The methods of the invention optionally can comprise the step of agriculturally producing the guar seeds. In one preferred embodiment, the method comprises the step of producing guar seeds from Matador guar seeds. Matador is a specific plant variety protected in the United States by Plant Variety Protection Number: 200400235, issued Mar. 23, 2005 to Texas Tech University and Halliburton Energy Services, Inc. The Matador plant variety provides for a higher guar gum yield compared with guar seeds produced from typical varieties of guar plants.
The methods optionally can comprise splitting the guar seeds once the guar seeds are produced. Generally, the step of splitting is performed to substantially separate undehusked guar splits from the germ of the guar seeds, as previously explained.
According to yet another aspect of the invention, the invention includes the product of any of the methods according to the invention.
The method of the invention can comprise the further step of forming a well treatment fluid, wherein the well treatment fluid comprises an aqueous fluid and the powdered guar gum. The aqueous fluid, for example, can be fresh water, natural brines, and/or artificial brines. The artificial brines, for example, can be selected from the group consisting of potassium chloride solutions and sodium chloride solutions. Depending on the application, the well treatment fluid can include a variety of materials. For example, the well treatment fluid can include a proppant, a crosslinker, a breaker, etc. The well treatment fluid also can include a gel stabilizer, a delaying agent, etc.
The method can comprise the further step of introducing the well treatment fluid into the subterranean formation through the wellbore. In fracturing applications, the well treatment fluid can be introduced at a pressure sufficient to create at least one fracture in the formation. The method further can include the step of producing hydrocarbon from the wellbore.
According to the invention, a method for treating a subterranean formation penetrated by a wellbore is also provided. The method for treating a subterranean formation comprises the steps of: (a) forming a treatment fluid, wherein the treatment fluid comprises: (i) an aqueous fluid; and (ii) a guar gum powder comprising at least 70% by weight gum material and at least 15% by weight husk material; and (b) introducing the treatment fluid into the subterranean formation through the wellbore.
The water in the aqueous fluid serves to hydrate the guar gum powder. The aqueous fluid, for example, can be fresh water, natural brines, and/or artificial brines. The artificial brines, for example, can be selected from the group consisting of potassium chloride solutions and sodium chloride solutions.
In the treatment fluid, the guar gum powder preferably comprises in the range of about 0.05% to about 3% by weight of the treatment fluid.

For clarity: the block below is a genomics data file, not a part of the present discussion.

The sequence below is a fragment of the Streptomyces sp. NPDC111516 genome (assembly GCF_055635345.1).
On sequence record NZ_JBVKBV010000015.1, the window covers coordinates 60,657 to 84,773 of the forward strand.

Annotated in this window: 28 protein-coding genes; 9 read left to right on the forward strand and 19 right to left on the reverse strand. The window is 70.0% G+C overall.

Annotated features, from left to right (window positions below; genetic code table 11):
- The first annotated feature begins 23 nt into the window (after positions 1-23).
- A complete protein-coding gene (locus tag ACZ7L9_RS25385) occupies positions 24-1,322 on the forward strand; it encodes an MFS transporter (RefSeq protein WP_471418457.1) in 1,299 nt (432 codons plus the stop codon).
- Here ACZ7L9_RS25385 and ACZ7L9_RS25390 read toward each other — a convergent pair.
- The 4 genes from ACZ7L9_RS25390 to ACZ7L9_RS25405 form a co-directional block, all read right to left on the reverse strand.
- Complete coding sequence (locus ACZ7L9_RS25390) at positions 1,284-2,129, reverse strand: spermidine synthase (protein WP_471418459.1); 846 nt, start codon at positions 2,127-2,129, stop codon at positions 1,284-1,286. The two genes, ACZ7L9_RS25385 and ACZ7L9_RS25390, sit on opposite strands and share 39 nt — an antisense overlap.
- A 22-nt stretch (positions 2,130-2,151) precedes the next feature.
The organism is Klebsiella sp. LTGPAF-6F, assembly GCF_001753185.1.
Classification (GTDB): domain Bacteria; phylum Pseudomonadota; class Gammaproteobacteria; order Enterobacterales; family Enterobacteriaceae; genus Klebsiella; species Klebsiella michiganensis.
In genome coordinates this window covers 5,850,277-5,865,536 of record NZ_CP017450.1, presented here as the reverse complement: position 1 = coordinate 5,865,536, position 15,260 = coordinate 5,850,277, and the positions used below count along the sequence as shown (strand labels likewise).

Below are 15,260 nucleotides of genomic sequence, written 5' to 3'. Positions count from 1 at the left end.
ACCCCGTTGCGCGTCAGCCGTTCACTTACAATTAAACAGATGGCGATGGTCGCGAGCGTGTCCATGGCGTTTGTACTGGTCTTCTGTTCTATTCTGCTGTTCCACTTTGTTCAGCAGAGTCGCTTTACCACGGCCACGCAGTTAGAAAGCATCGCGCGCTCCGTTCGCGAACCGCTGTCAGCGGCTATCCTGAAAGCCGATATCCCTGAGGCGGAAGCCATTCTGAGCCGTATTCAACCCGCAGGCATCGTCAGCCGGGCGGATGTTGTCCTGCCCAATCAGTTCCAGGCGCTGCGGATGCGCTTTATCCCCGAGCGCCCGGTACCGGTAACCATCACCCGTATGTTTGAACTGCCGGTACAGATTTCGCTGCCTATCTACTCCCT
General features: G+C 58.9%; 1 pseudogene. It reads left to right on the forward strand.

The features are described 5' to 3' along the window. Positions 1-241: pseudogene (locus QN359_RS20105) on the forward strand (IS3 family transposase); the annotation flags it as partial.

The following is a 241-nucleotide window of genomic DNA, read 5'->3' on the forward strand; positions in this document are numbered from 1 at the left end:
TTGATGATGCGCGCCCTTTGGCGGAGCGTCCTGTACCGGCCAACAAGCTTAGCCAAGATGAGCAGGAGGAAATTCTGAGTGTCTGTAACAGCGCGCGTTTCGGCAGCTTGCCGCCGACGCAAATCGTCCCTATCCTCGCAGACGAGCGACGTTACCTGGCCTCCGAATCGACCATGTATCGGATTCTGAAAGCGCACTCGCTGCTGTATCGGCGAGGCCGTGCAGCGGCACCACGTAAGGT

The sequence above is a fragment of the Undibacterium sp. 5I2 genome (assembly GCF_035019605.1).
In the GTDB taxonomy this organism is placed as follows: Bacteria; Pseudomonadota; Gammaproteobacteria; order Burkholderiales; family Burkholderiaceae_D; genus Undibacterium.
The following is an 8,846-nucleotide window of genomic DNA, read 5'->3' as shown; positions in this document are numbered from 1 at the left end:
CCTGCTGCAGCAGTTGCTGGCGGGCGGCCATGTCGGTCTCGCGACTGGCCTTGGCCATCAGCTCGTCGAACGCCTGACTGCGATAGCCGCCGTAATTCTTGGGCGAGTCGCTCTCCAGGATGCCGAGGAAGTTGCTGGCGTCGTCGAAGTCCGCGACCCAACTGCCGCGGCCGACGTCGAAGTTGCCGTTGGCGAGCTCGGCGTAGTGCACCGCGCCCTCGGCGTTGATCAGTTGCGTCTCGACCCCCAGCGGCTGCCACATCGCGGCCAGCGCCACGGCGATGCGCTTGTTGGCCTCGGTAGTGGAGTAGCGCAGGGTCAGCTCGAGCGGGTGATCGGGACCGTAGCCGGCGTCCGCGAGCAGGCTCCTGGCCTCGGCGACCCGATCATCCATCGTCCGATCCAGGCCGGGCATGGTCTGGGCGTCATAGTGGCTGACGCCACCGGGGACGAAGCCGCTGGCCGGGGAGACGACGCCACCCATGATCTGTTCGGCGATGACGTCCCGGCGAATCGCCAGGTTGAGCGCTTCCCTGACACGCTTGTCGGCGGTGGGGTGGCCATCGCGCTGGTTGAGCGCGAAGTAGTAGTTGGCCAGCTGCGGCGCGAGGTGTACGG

Depending on the application, the treatment fluid can also include a variety of other materials. For example, the treatment fluid can include a proppant, a crosslinker, a breaker, etc. The treatment fluid can also include a gel stabilizer, a delayed release agent, etc.
According to the method of treating a subterranean formation, the step of introducing the treatment fluid further can comprise introducing the treatment fluid at a pressure sufficient to create at least one fracture in the formation.
Further according to the method of treating a subterranean formation, the method preferably further comprising the step of producing hydrocarbon from the wellbore.
Thus, the method provides synergy in using the both the gum and finely ground cellulose such that the material can be used in treating a subterranean formation in oil or gas wells. Without being limited by any theoretical explanation, it is believed that having finely ground husk particles in a guar gum powder, such as in a guar gum powder produced by a process according to the present invention, serves to help block fluid flow, and thus act to help control fluid loss. Therefore, the use of the guar husk material in a guar gum powder, which has in the past been thought of as being disadvantageous to treatment fluids, may actually advantageously effect the subterranean formation in certain applications by working to reduce fluid loss.
Possible applications that can benefit from the methods according to the invention for producing a guar gum powder having husk material therein include not only in applications of treatment of subterranean formations, but also a broad range of industrial applications. Such industries include, but are not limited to, foods, textiles, explosives, and stimulation procedures in the oil and gas industry, cosmetics, foods/pharmacy, paper, explosives, water treatment, mining petroleum, and paints.
Additional optional and desirable steps can be included in the method to obtain desirable guar gum products and the other by-products of processes according to the invention can have increased commercial value.
It can be appreciated in the art that a number of variations can be affected in washing, hydrating, flaking, drying, grinding, and classifying steps in accordance with the process described above without materially departing from the scope and spirit of the invention. Thus, the method of the invention can include additional steps that are not illustrated in
After careful consideration of the specific and exemplary embodiments of the present invention described herein, a person of ordinary skill in the art will appreciate that certain modifications, substitutions, and other changes can be made without substantially deviating from the principles of the present invention. The detailed description is illustrative, the scope and spirit of the invention being limited only by the appended claims.
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|US20110092696 *||Apr 21, 2011||PfP Technology, LLC.||High performance low residue guar for hydraulic fracturing and other applications|
|U.S. Classification||507/211, 536/114, 507/209, 426/629|
|International Classification||C08B37/00, C09K8/66|
|Cooperative Classification||C09K8/68, C09K8/08, C09K8/90|
|European Classification||C09K8/90, C09K8/08, C09K8/68|
|Oct 5, 2006||AS||Assignment|
Owner name: HALLIBURTON ENERGY SERVICES, INC., TEXAS
Free format text: ASSIGNMENT OF ASSIGNORS INTEREST;ASSIGNORS:MORGAN, RONNIE G.;NORMAN, LEWIS R.;MORGAN, RICKEY L.;REEL/FRAME:018394/0245;SIGNING DATES FROM 20060927 TO 20061003
|Feb 25, 2013||FPAY||Fee payment|
Year of fee payment: 4